Digital Library of Georgia > Materials from the Hargrett Library > Robert Toombs, Letters to Julia Ann DuBose Toombs, 1850-1867

Document: 20

Letter: Camp Advance, near Chicahominy, to Julia [Ann DuBose Toombs], 1862 June 22

date: June 22, 1862
author: Toombs, Robert Augustus, 1810-1885
extent: 4p
summary: In this June 22, 1862 letter to his wife Julia, Robert Toombs, representative in the Georgia House of Representatives (1837-1843), in the U.S. Congress (1845-1853) and Senate (1853-1861), opens by noting his receipt of Mrs. Toomb's letters, then he discusses his clothing situation and expresses sympathy for Ned Anthony's situation. He speaks briefly of military matters and of McLellan, Beauregard, Lee, and Longstreet. He talks of his health, of the high price of produce and other supplies, and of his desire to come home.
subjects: repository: Hargrett Rare Book and Manuscript Library, The University of Georgia Libraries
collection: Robert Toombs, letters to Julia Ann DuBose Toombs

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Camp Advance
Near Chicahominy June 22nd 1862
My Dear Julia,

Your letters of the 15th & 17th Inst [Instant] have both been recd [received] which brings me to the latest news from home. Jas. [James] DuBose leaves for Georgia To morrow [Tomorrow] & I will send This letter & some of the rest of my winter cloths which I kept over -- our allowance of baggage is reduced & as I shall not want my winter cloths until fall, I concluded to send them home to refit them, reserving an old suit for change of weather. I am very sorry for Ned Anthony. it is great misfortune at This Time to loose a [illegible text] especially with new beginners, but as it is Providential we have no right to complain. As to military matters we have nothing new, no movement on either side that I know of, but we are so close together & provisions are getting so enormously high I do not Think we can keep apart long. I am fully satisfied, that this army could have whipped McClellan any day for the last two weeks, if it had been allowed to fight him.

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I greatly fear Beauregard has turned out to be a failure, Lee is on trial, I can not tell how he will stand, appearances & his past have not been favorable, if he is able to rise with The occasion we shall all have great cause to rejoice. Much of the army is gradually getting in Longstreets hands & I think he will prove worthy to [deleted text: hold] wield & command it, if they will allow him. The army is improving in health & I believe all your friends are well. My own health is decidely better than it has been since I came to the [unclear text: [deleted text: ] ] army last with the exception that I am Still Some times troubled with a cough especially at night it is very good, & that I think is gradually wearing out, if I can [deleted text: get] [added text: keep] clear of colds I think the hot weather will Soon finish it. I have lost a good deal of flush but I think I am the better for that & now I think I begin to fatten again slowly. Dr Striner is here & messes with me, We now fare very well but at a tremendous cost, Yesterday I paid half dollar for three onions, & the same for Three beets & Three dollars & a half for one small quantity of [unclear text: lamb]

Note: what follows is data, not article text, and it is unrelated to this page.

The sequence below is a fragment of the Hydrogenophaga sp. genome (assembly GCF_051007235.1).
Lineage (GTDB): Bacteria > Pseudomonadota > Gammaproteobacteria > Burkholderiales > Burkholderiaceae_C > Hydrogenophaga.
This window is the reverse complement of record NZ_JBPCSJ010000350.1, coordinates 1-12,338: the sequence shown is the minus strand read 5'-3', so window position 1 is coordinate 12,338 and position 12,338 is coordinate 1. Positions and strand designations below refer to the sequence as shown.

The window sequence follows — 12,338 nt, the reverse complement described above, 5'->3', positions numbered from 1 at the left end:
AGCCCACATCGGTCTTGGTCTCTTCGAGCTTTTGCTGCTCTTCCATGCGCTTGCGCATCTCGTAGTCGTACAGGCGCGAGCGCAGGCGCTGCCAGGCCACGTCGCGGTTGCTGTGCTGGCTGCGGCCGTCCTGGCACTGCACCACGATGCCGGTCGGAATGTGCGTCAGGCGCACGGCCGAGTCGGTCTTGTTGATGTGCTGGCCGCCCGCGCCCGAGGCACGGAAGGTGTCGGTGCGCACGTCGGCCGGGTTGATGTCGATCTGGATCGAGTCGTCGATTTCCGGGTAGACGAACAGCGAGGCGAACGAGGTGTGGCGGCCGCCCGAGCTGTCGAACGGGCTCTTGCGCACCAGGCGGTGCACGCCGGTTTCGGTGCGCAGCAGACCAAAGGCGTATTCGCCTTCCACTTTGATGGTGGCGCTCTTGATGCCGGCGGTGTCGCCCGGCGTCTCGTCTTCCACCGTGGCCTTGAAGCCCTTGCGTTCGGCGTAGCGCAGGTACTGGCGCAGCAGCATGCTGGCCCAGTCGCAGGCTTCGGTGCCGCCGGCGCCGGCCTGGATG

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& other things in proportion. You all are greatly blessed by having a good garden & fruits As to fruits I have had Strawberries twice this spring & no other fruit whatever, I do hope to be able to get home by the last of July but of course nothing but a victory or being cashiered can bring about that [illegible text] neither of which tho [though] are very improbable events. I will write Gabe to day [today] about my cotton, One hundred bales of it is subscribed to Govt. [Government] I shall not sell that because the more the Confed. [Confederate] money falls the more I shall get for it & they intend to raise the currency any how & it will hurt the Gov't. [Government] but rather help it by Taking up more of Their bad paper, You ask me about how I am living as to personal Comfort. I sleep in my tent, nearly in sight of the enemy, in front, have my cot, blankets & sheets & upon the whole am very comfortable -- Bob & Billy attend to me very well. I have seen nothing of Col. [Colonel] Brown for two or three weeks. I suppose being under Executive ban, he does not deem it safe. Poor fellow! he means no harm, but he must take care of himself. I am sorry to hear of Sallie's indisposition, & little Camilla's. I hope the healthy atmosphere about our old

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farm will soon cure Them. Fowler I know he will enjoy it all, & it will improve him.

I am quite sure there is not a spot on this wide earth that I would prefer to be at & I Shall do so as soon as I can do it right with honor. My best love to Sallie & the children Gabe & his family & all the rest of my kin & friends. I need not send you what you wholly have a husbands love

Yours truly && affectionately as ever
[Signed] R [Robert A.] Toombs

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